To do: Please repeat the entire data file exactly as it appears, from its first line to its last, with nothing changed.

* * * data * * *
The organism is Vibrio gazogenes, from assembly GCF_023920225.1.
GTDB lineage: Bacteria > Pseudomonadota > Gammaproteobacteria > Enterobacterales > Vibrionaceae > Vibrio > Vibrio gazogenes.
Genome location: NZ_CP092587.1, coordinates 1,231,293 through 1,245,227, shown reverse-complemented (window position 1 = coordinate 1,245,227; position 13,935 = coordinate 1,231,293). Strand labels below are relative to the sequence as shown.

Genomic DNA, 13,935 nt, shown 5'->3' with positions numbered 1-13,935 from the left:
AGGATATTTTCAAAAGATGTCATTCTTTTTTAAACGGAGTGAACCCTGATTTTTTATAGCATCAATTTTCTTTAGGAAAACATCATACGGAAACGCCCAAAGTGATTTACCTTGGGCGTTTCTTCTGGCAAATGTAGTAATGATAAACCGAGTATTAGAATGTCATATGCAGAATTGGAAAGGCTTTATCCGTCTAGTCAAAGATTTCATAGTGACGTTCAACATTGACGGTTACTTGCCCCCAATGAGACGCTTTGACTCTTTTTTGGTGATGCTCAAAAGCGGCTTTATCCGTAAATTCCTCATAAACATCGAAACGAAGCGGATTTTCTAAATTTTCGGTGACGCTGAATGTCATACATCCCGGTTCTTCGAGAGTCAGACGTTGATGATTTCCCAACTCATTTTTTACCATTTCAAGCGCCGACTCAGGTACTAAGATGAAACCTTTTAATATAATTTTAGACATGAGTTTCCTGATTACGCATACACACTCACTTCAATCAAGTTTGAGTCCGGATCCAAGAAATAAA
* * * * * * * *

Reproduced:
The organism is Vibrio gazogenes, from assembly GCF_023920225.1.
GTDB lineage: Bacteria > Pseudomonadota > Gammaproteobacteria > Enterobacterales > Vibrionaceae > Vibrio > Vibrio gazogenes.
Genome location: NZ_CP092587.1, coordinates 1,231,293 through 1,245,227, shown reverse-complemented (window position 1 = coordinate 1,245,227; position 13,935 = coordinate 1,231,293). Strand labels below are relative to the sequence as shown.

Genomic DNA, 13,935 nt, shown 5'->3' with positions numbered 1-13,935 from the left:
AGGATATTTTCAAAAGATGTCATTCTTTTTTAAACGGAGTGAACCCTGATTTTTTATAGCATCAATTTTCTTTAGGAAAACATCATACGGAAACGCCCAAAGTGATTTACCTTGGGCGTTTCTTCTGGCAAATGTAGTAATGATAAACCGAGTATTAGAATGTCATATGCAGAATTGGAAAGGCTTTATCCGTCTAGTCAAAGATTTCATAGTGACGTTCAACATTGACGGTTACTTGCCCCCAATGAGACGCTTTGACTCTTTTTTGGTGATGCTCAAAAGCGGCTTTATCCGTAAATTCCTCATAAACATCGAAACGAAGCGGATTTTCTAAATTTTCGGTGACGCTGAATGTCATACATCCCGGTTCTTCGAGAGTCAGACGTTGATGATTTCCCAACTCATTTTTTACCATTTCAAGCGCCGACTCAGGTACTAAGATGAAACCTTTTAATATAATTTTAGACATGAGTTTCCTGATTACGCATACACACTCACTTCAATCAAGTTTGAGTCCGGATCCAAGAAATAAA